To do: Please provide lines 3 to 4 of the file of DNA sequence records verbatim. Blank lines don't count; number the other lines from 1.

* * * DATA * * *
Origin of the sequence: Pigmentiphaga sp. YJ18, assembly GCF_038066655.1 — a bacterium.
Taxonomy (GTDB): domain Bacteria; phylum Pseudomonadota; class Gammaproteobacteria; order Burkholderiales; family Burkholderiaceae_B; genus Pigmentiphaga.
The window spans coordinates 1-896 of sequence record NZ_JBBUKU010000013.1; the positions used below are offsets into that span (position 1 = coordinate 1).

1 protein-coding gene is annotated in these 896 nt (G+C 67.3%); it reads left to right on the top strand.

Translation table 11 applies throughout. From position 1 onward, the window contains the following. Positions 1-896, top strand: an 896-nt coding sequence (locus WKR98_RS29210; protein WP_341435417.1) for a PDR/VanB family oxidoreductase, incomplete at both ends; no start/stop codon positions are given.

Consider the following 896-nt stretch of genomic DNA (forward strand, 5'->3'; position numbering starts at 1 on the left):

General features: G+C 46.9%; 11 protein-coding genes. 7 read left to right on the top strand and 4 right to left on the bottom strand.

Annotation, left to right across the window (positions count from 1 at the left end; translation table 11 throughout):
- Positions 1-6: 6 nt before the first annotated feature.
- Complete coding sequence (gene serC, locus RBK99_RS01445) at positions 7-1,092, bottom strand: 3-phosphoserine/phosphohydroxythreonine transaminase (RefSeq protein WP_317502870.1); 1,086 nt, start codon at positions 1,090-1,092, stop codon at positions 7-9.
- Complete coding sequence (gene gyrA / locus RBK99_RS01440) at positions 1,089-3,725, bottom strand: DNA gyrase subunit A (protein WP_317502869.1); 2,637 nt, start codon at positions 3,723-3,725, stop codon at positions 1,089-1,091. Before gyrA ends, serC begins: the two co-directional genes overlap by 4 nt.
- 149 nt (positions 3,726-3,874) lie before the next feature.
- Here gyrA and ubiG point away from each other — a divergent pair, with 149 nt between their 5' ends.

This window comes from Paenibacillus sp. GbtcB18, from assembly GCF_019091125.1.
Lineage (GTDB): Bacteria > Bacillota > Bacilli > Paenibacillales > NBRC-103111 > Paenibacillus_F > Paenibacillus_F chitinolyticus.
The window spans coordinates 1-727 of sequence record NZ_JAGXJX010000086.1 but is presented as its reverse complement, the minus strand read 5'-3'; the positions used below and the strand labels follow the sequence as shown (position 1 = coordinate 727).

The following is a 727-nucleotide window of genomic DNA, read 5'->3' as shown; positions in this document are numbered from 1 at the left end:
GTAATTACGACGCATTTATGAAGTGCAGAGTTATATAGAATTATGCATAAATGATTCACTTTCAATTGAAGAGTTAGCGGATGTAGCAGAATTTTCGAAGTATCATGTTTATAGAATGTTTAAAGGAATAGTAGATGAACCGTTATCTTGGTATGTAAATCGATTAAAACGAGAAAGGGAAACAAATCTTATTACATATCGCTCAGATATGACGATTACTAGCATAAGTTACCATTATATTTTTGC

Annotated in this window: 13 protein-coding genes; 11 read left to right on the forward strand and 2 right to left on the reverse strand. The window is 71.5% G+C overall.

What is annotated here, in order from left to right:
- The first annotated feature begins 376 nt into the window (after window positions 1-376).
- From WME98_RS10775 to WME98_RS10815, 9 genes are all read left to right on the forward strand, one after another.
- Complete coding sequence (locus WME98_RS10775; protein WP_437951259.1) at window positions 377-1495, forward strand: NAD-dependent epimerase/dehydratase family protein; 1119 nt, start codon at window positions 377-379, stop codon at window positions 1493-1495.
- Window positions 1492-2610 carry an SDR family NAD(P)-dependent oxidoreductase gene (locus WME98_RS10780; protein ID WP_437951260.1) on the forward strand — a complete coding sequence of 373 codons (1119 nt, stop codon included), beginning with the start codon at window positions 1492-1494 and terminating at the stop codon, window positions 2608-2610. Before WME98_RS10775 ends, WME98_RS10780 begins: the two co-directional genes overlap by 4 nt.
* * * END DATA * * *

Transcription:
The window spans coordinates 1-896 of sequence record NZ_JBBUKU010000013.1; the positions used below are offsets into that span (position 1 = coordinate 1).

1 protein-coding gene is annotated in these 896 nt (G+C 67.3%); it reads left to right on the top strand.